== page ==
Recently I was installing Microsoft updates on a Windows Vista/Server 2008 x64 test platform. One of the updates broke LinkSolv by breaking Access.
Microsoft, Windows, Access, and .Net are trademarks or registered trademarks of Microsoft Corporation.

Log entry copied from Windows Event Viewer:

Log Name:      Application
Source:        SideBySide
Date:          4/20/2014 5:39:04 AM
Event ID:      33
Task Category: None
Level:         Error
Keywords:      Classic
User:          N/A
Computer:      HV-7
Activation context generation failed for “C:\PROGRA~2\COMMON~1\MICROS~1\OFFICE12\ACEOLEDB.DLL”. Dependent Assembly Microsoft.VC90.CRT,processorArchitecture=”x86″,publicKeyToken=”1fc8b3b9a1e18e3b”,type=”win32″,version=”9.0.30729.1″ could not be found.
Please use sxstrace.exe for detailed diagnosis.

How it’s supposed to work:

Copied from Microsoft Developer Network: A Windows side-by-side assembly is described by manifests. A side-by-side assembly contains a collection of resources—a group of DLLs, Windows classes, COM servers, type libraries, or interfaces—that are always provided to applications together. These are described in the assembly manifest… Starting with Windows XP, multiple versions of side-by-side assemblies can be used by applications running at the same time.

How it did not work:

I found that installing an update for Microsoft .Net Framework broke the side-by-side information for Access. ACEOLEDB.DLL was still in the correct folder but Access couldn’t find it.

How I fixed it:

There are several possible fixes described on various web sites, including editing manifests, editing Windows Registry values, repairing Office, and rebuilding MSACCESS.EXE. I did the last step by

copying ACEOLEDB.DLL to the same folder as MSACCESS.EXE without changing anything else. To recreate MSACCESS.EXE using the new DLL, rename the old file and then open Access.

LinkSolv and SQL Server

I’ve been re-working LinkSolv’s use of SQL Server.

SQL Server Express ((c) Microsoft Corporation)

Some of my development and test platforms still used the Microsoft SQL Server Data Engine 2000 (MSDE 2000). All development and test platforms now use either SQL Server Express 2005, 2008, or 2012, and I test cross-platform compatibility.

SQL Server Express is a free version of SQL Server with limited file size. For example, SQL Server Express 2012 allows one 10GB database file per database, while SQL Server 2012 allows about 32,000 16TB database files per database.

LinkSolv creates all tables in the same SQL Server database. To avoid name conflicts, create a different SQL Server database for each LinkSolv project. Give the database the same name as the project. Copy your raw data tables to this database before starting the LinkSolv project. LinkSolv connects to SQL Server using an ODBC System DSN named LINKSOLV that you must create on your computer. If you have 64-bit Windows then use the ODBC Data Sources utility C:\Windows\SYSWoW64\odbcad32.exe, not C:\Windows\System32\odbcad32.exe. BTW — WoW64 means Windows on Windows 64.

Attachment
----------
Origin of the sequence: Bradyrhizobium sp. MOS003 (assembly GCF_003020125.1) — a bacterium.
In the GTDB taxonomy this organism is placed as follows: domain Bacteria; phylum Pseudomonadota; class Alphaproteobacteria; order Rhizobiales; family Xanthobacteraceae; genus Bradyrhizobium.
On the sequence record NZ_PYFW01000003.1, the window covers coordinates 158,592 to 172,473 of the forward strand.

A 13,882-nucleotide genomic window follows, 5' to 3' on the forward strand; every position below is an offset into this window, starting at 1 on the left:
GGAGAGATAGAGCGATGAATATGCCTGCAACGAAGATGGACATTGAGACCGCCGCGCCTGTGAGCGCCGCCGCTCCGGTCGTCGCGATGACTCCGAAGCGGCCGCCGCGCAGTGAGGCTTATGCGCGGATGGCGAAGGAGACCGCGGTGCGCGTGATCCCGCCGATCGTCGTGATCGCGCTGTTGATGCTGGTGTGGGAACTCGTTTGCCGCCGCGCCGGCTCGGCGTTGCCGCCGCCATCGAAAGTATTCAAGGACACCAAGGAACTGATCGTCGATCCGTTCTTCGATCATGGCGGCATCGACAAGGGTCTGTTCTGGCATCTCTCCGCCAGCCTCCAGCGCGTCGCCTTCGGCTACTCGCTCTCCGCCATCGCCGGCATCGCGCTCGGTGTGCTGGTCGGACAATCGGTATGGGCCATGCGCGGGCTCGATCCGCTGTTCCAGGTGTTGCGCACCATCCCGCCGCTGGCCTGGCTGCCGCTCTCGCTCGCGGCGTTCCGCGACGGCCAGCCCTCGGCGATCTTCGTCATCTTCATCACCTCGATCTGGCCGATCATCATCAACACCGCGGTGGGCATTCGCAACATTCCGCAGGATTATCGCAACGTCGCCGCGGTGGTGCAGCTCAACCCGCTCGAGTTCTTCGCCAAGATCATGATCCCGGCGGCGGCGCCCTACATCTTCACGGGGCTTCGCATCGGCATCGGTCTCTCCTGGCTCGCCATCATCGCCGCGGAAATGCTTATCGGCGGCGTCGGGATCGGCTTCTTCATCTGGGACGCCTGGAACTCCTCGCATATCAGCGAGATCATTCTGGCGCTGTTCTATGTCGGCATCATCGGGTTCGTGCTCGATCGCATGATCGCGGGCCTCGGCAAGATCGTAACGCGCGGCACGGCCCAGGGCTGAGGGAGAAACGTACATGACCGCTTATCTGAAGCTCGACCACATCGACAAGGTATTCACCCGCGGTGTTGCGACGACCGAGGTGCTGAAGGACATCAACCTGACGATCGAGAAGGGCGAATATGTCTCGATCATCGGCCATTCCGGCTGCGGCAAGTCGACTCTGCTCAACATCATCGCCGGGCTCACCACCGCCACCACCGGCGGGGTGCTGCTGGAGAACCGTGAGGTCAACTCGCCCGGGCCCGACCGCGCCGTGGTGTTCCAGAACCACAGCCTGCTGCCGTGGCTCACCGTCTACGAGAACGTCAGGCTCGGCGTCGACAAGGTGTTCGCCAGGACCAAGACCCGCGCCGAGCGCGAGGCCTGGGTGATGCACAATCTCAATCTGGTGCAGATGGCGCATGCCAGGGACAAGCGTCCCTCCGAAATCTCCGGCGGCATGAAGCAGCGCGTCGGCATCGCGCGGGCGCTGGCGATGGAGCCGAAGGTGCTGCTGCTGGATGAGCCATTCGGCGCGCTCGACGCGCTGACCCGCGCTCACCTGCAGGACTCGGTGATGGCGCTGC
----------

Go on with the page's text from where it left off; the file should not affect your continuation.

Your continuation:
SQL Server Management Studio ((c) Microsoft Corporation)

Access 2013 does not support Access Data Projects (*.adp files). I removed ADP references from all LinkSolv programs for cross-platform compatibility.

Before, I used ADP files to manage SQL Server databases and to test LinkSolv. For example, if you create an ADP file in Access 2010 and select File >> Info >> Server you can do the following tasks:

Connection — Open the Data Link Properties dialog box.

Server Properties — Display the Server Properties dialog box.

Link Tables — Link tables from another SQL Server database into this database.

Back Up SQL Database — Create a backup of the current database.

Restore SQL Database – Restore a Microsoft SQL Server database from a backup copy.

Transfer Database — Transfer a database from one server to another.

Copy Database File — Copy a database top another server.

Drop SQL Database — Delete a SQL Server database.

Set Logon Password — Set or reset your logon password.

Now, I use SQL Server Management Studio for these tasks and for testing LinkSolv on all platforms.


SQL Server 2012 has two new logic function: CHOOSE and IIF. Access has always had these functions. LinkSolv converts most built-in Access functions to equivalent built-in SQL Server functions for better performance. For example, LinkSolv converts Access IIF statements to SQL Server CASE statements — which is the same way the SQL Server query optimizer handles the new IIF function. There was no simple conversion for Access CHOOSE statements so I wrote a CHOOSE function for SQL Server using Transact SQL. Now I test the SQL Server version before creating my own CHOOSE function.